Greenbelt (MD) – A NASA sponsored study found that snow in Greenland is melting at an accelerated pace, potentially impacting the sea level and the Earth's energy budget how much radiation from the sun is absorbed by the Earth versus that reflected back into the atmosphere.
Marco Tedesco, a research scientist at the Joint Center for Earth Systems Technology, said that snow melting in Greenland has reached a new record high for high-altitude areas over 1.2 miles above sea level. In some cases, melting jumped by 150% above normal levels, which translates in melting periods that are 25 to 30 days longer than the average of previous years since 1988.
Tedesco said that that he collected data highlighting the snow melting in Greenland by using the capabilities of the "Special Sensor Microwave Imagers" of the Defense Meteorological Satellite Program. Satellites passing Greenland were able to measure how much of an electromagnetic signal was naturally emitted by snow and ice in areas beneath. While certain areas showed a record pace in snow melting, the 2007 result is the fifth highest, after 2005, 2002, 1998 and 2004, in the 19-year history of the program. Tedesco said that the melting acceleration for high-altitudes came as a surprise, as initial "melting in April and May of this year in high-altitude areas was very low."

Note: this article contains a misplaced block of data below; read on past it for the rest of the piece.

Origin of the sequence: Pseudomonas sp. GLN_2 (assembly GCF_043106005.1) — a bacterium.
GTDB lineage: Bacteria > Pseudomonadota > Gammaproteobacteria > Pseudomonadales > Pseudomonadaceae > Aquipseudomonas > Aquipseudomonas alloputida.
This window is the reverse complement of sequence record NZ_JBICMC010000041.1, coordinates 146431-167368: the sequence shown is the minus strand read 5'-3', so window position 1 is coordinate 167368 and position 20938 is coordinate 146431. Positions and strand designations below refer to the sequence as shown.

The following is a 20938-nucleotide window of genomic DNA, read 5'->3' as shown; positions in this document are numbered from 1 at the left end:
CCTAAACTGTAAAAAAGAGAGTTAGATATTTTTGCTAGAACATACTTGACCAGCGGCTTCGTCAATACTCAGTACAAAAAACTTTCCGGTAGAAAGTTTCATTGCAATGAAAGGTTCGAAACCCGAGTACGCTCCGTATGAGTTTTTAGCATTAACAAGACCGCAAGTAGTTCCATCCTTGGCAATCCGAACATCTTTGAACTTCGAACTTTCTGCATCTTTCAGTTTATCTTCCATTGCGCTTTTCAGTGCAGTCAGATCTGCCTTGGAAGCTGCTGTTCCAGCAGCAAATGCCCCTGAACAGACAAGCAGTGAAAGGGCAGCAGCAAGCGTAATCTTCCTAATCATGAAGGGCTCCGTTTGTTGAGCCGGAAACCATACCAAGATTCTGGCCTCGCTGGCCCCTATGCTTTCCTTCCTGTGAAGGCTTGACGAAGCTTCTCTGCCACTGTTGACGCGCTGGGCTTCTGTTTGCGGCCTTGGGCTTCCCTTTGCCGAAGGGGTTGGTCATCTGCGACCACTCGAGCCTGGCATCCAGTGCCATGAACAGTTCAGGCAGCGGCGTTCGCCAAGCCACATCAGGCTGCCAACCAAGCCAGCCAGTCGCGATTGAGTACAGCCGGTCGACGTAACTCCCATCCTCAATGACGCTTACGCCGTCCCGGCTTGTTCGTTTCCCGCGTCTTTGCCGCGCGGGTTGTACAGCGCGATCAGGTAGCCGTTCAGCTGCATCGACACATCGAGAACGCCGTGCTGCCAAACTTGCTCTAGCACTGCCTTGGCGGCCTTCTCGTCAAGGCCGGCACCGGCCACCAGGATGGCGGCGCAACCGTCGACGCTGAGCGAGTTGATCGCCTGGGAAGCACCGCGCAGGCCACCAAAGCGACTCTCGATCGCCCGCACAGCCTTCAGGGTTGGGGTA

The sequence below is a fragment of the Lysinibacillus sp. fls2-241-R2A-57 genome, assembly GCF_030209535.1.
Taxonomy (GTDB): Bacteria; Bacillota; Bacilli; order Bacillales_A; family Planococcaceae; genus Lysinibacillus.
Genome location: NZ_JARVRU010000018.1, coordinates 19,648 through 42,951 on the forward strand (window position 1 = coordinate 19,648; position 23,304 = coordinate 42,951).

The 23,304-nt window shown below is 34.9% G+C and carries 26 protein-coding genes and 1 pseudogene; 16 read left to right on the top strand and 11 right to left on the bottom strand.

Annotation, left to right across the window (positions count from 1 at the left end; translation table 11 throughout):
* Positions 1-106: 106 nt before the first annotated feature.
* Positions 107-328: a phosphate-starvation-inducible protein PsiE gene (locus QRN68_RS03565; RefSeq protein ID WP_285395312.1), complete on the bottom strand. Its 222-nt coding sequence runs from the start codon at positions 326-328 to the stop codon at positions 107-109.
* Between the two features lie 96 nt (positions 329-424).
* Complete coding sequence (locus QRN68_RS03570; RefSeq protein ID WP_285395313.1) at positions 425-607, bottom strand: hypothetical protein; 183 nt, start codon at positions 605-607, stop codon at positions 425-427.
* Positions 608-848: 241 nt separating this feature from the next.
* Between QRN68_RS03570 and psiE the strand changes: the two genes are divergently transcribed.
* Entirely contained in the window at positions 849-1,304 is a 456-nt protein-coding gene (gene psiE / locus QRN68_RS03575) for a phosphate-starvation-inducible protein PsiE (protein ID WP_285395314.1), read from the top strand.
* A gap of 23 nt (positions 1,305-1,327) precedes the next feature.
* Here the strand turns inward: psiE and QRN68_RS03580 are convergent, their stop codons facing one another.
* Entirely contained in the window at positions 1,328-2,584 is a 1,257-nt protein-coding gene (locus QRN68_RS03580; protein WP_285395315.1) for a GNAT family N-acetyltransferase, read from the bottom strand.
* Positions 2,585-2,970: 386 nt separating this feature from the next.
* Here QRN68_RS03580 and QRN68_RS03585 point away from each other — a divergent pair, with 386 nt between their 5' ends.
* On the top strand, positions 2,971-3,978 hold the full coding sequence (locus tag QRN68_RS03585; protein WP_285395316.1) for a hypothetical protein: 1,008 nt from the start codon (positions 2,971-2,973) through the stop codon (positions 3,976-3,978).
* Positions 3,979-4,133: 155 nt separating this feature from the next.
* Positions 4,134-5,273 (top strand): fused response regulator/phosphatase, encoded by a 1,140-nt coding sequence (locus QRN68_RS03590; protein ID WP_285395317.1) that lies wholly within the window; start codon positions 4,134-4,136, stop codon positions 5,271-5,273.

However, June melting jumped unexpectedly and resulted in a record melting index for the year. The melting index is determined by multiplying how long melting took place by the area where the increased melting took place.
"When snow melts at those high altitudes and then refreezes, it can absorb up to four times more energy than fresh, unthawed snow," said Tedesco. "This can affect Earth's energy budget by changing how much radiation from the sun is absorbed by the Earth versus that reflected back into the atmosphere. Refrozen snow can also alter the snow density, thickness and snow-water content."
According to the scientist, the snow melting also impacts sea level rise on multiple levels. "Increases in the overall melting trend over Greenland have an impact that stretches beyond its icy shores," said Tedesco. "Aside from contributing to direct sea level rise, melting especially along the coast can speed up glaciers since the meltwater acts like a lubricant between the frozen surface and the bedrock deep below. The faster glaciers flow, the more water enters the ocean and potentially impacts sea level rise."